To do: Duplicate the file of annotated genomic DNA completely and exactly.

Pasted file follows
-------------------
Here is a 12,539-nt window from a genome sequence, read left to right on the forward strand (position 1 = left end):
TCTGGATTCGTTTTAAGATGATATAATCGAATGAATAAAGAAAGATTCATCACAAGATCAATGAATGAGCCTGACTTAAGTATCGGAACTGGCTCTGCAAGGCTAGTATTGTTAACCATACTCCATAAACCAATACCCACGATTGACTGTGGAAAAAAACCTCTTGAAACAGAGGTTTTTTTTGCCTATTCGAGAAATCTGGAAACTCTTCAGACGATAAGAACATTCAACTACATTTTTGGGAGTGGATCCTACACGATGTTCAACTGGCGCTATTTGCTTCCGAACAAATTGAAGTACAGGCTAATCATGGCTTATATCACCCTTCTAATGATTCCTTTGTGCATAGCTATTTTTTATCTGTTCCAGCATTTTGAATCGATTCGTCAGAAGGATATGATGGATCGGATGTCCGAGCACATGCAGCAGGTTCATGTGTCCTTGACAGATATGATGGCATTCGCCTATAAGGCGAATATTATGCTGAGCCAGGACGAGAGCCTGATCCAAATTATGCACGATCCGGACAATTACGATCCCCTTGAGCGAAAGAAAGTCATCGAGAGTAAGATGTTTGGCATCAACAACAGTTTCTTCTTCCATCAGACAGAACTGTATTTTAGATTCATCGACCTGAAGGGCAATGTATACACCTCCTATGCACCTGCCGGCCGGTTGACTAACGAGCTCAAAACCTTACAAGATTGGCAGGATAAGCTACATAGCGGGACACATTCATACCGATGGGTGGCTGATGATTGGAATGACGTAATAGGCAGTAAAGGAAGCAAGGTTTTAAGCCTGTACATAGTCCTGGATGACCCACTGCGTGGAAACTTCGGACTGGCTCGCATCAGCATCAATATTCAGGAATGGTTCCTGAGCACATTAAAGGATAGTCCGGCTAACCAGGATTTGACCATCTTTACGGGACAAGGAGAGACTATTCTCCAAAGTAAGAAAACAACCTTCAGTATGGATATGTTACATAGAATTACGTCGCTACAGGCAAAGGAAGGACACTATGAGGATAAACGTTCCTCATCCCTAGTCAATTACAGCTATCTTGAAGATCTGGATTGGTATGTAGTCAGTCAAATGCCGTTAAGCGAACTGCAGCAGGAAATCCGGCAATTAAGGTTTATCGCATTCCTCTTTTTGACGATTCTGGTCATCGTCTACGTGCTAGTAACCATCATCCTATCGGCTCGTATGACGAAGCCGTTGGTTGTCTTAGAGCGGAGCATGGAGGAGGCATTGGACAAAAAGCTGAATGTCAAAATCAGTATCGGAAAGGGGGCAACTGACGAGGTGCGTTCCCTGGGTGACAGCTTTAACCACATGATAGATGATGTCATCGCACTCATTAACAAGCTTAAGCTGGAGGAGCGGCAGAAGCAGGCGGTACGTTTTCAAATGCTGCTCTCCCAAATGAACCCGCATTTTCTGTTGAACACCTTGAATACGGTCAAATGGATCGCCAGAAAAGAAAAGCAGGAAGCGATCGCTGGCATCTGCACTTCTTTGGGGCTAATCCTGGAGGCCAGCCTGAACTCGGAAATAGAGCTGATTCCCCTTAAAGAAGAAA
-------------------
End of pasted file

Here is a 12,539-nt window from a genome sequence, read left to right on the forward strand (position 1 = left end):
TCTGGATTCGTTTTAAGATGATATAATCGAATGAATAAAGAAAGATTCATCACAAGATCAATGAATGAGCCTGACTTAAGTATCGGAACTGGCTCTGCAAGGCTAGTATTGTTAACCATACTCCATAAACCAATACCCACGATTGACTGTGGAAAAAAACCTCTTGAAACAGAGGTTTTTTTTGCCTATTCGAGAAATCTGGAAACTCTTCAGACGATAAGAACATTCAACTACATTTTTGGGAGTGGATCCTACACGATGTTCAACTGGCGCTATTTGCTTCCGAACAAATTGAAGTACAGGCTAATCATGGCTTATATCACCCTTCTAATGATTCCTTTGTGCATAGCTATTTTTTATCTGTTCCAGCATTTTGAATCGATTCGTCAGAAGGATATGATGGATCGGATGTCCGAGCACATGCAGCAGGTTCATGTGTCCTTGACAGATATGATGGCATTCGCCTATAAGGCGAATATTATGCTGAGCCAGGACGAGAGCCTGATCCAAATTATGCACGATCCGGACAATTACGATCCCCTTGAGCGAAAGAAAGTCATCGAGAGTAAGATGTTTGGCATCAACAACAGTTTCTTCTTCCATCAGACAGAACTGTATTTTAGATTCATCGACCTGAAGGGCAATGTATACACCTCCTATGCACCTGCCGGCCGGTTGACTAACGAGCTCAAAACCTTACAAGATTGGCAGGATAAGCTACATAGCGGGACACATTCATACCGATGGGTGGCTGATGATTGGAATGACGTAATAGGCAGTAAAGGAAGCAAGGTTTTAAGCCTGTACATAGTCCTGGATGACCCACTGCGTGGAAACTTCGGACTGGCTCGCATCAGCATCAATATTCAGGAATGGTTCCTGAGCACATTAAAGGATAGTCCGGCTAACCAGGATTTGACCATCTTTACGGGACAAGGAGAGACTATTCTCCAAAGTAAGAAAACAACCTTCAGTATGGATATGTTACATAGAATTACGTCGCTACAGGCAAAGGAAGGACACTATGAGGATAAACGTTCCTCATCCCTAGTCAATTACAGCTATCTTGAAGATCTGGATTGGTATGTAGTCAGTCAAATGCCGTTAAGCGAACTGCAGCAGGAAATCCGGCAATTAAGGTTTATCGCATTCCTCTTTTTGACGATTCTGGTCATCGTCTACGTGCTAGTAACCATCATCCTATCGGCTCGTATGACGAAGCCGTTGGTTGTCTTAGAGCGGAGCATGGAGGAGGCATTGGACAAAAAGCTGAATGTCAAAATCAGTATCGGAAAGGGGGCAACTGACGAGGTGCGTTCCCTGGGTGACAGCTTTAACCACATGATAGATGATGTCATCGCACTCATTAACAAGCTTAAGCTGGAGGAGCGGCAGAAGCAGGCGGTACGTTTTCAAATGCTGCTCTCCCAAATGAACCCGCATTTTCTGTTGAACACCTTGAATACGGTCAAATGGATCGCCAGAAAAGAAAAGCAGGAAGCGATCGCTGGCATCTGCACTTCTTTGGGGCTAATCCTGGAGGCCAGCCTGAACTCGGAAATAGAGCTGATTCCCCTTAAAGAAGAAA